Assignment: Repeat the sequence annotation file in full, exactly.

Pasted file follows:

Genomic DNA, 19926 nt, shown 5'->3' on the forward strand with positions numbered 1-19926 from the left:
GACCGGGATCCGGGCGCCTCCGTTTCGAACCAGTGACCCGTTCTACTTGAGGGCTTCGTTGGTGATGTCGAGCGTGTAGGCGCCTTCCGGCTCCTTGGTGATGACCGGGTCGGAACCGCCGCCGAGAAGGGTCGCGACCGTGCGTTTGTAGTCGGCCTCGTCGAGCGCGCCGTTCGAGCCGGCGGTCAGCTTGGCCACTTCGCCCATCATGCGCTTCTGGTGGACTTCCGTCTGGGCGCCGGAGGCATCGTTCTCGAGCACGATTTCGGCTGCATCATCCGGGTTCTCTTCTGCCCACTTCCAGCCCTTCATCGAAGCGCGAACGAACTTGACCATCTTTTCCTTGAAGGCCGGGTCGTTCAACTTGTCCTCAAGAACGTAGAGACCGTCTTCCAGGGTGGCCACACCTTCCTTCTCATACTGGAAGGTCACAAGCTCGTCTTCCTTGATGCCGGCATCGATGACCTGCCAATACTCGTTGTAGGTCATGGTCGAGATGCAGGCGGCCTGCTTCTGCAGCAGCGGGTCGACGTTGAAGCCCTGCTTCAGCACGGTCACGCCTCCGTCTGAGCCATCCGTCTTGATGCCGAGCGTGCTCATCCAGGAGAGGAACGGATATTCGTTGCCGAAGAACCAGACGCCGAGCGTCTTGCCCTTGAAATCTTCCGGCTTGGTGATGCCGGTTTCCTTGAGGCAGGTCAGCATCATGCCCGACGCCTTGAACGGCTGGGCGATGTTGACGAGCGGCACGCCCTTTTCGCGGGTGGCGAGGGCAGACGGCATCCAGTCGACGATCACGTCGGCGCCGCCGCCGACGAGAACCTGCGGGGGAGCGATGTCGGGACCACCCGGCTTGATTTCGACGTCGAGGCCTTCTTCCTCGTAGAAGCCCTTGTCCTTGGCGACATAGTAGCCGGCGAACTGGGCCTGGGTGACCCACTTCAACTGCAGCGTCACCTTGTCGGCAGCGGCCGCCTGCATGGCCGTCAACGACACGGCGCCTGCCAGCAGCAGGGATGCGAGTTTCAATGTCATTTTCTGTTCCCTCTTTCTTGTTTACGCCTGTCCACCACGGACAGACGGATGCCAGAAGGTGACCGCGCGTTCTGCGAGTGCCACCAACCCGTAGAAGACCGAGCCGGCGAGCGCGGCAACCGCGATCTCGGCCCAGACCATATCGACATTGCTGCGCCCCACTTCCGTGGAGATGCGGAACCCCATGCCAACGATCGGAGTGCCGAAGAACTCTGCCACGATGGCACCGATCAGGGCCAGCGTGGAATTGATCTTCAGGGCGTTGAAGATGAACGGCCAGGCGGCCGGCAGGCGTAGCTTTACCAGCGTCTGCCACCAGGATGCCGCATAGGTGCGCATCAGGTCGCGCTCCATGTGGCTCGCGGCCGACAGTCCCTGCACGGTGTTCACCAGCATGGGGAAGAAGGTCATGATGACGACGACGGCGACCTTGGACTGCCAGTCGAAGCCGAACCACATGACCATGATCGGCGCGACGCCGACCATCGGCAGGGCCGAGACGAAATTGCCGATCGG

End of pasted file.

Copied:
Genomic DNA, 19926 nt, shown 5'->3' on the forward strand with positions numbered 1-19926 from the left:
GACCGGGATCCGGGCGCCTCCGTTTCGAACCAGTGACCCGTTCTACTTGAGGGCTTCGTTGGTGATGTCGAGCGTGTAGGCGCCTTCCGGCTCCTTGGTGATGACCGGGTCGGAACCGCCGCCGAGAAGGGTCGCGACCGTGCGTTTGTAGTCGGCCTCGTCGAGCGCGCCGTTCGAGCCGGCGGTCAGCTTGGCCACTTCGCCCATCATGCGCTTCTGGTGGACTTCCGTCTGGGCGCCGGAGGCATCGTTCTCGAGCACGATTTCGGCTGCATCATCCGGGTTCTCTTCTGCCCACTTCCAGCCCTTCATCGAAGCGCGAACGAACTTGACCATCTTTTCCTTGAAGGCCGGGTCGTTCAACTTGTCCTCAAGAACGTAGAGACCGTCTTCCAGGGTGGCCACACCTTCCTTCTCATACTGGAAGGTCACAAGCTCGTCTTCCTTGATGCCGGCATCGATGACCTGCCAATACTCGTTGTAGGTCATGGTCGAGATGCAGGCGGCCTGCTTCTGCAGCAGCGGGTCGACGTTGAAGCCCTGCTTCAGCACGGTCACGCCTCCGTCTGAGCCATCCGTCTTGATGCCGAGCGTGCTCATCCAGGAGAGGAACGGATATTCGTTGCCGAAGAACCAGACGCCGAGCGTCTTGCCCTTGAAATCTTCCGGCTTGGTGATGCCGGTTTCCTTGAGGCAGGTCAGCATCATGCCCGACGCCTTGAACGGCTGGGCGATGTTGACGAGCGGCACGCCCTTTTCGCGGGTGGCGAGGGCAGACGGCATCCAGTCGACGATCACGTCGGCGCCGCCGCCGACGAGAACCTGCGGGGGAGCGATGTCGGGACCACCCGGCTTGATTTCGACGTCGAGGCCTTCTTCCTCGTAGAAGCCCTTGTCCTTGGCGACATAGTAGCCGGCGAACTGGGCCTGGGTGACCCACTTCAACTGCAGCGTCACCTTGTCGGCAGCGGCCGCCTGCATGGCCGTCAACGACACGGCGCCTGCCAGCAGCAGGGATGCGAGTTTCAATGTCATTTTCTGTTCCCTCTTTCTTGTTTACGCCTGTCCACCACGGACAGACGGATGCCAGAAGGTGACCGCGCGTTCTGCGAGTGCCACCAACCCGTAGAAGACCGAGCCGGCGAGCGCGGCAACCGCGATCTCGGCCCAGACCATATCGACATTGCTGCGCCCCACTTCCGTGGAGATGCGGAACCCCATGCCAACGATCGGAGTGCCGAAGAACTCTGCCACGATGGCACCGATCAGGGCCAGCGTGGAATTGATCTTCAGGGCGTTGAAGATGAACGGCCAGGCGGCCGGCAGGCGTAGCTTTACCAGCGTCTGCCACCAGGATGCCGCATAGGTGCGCATCAGGTCGCGCTCCATGTGGCTCGCGGCCGACAGTCCCTGCACGGTGTTCACCAGCATGGGGAAGAAGGTCATGATGACGACGACGGCGACCTTGGACTGCCAGTCGAAGCCGAACCACATGACCATGATCGGCGCGACGCCGACCATCGGCAGGGCCGAGACGAAATTGCCGATCGG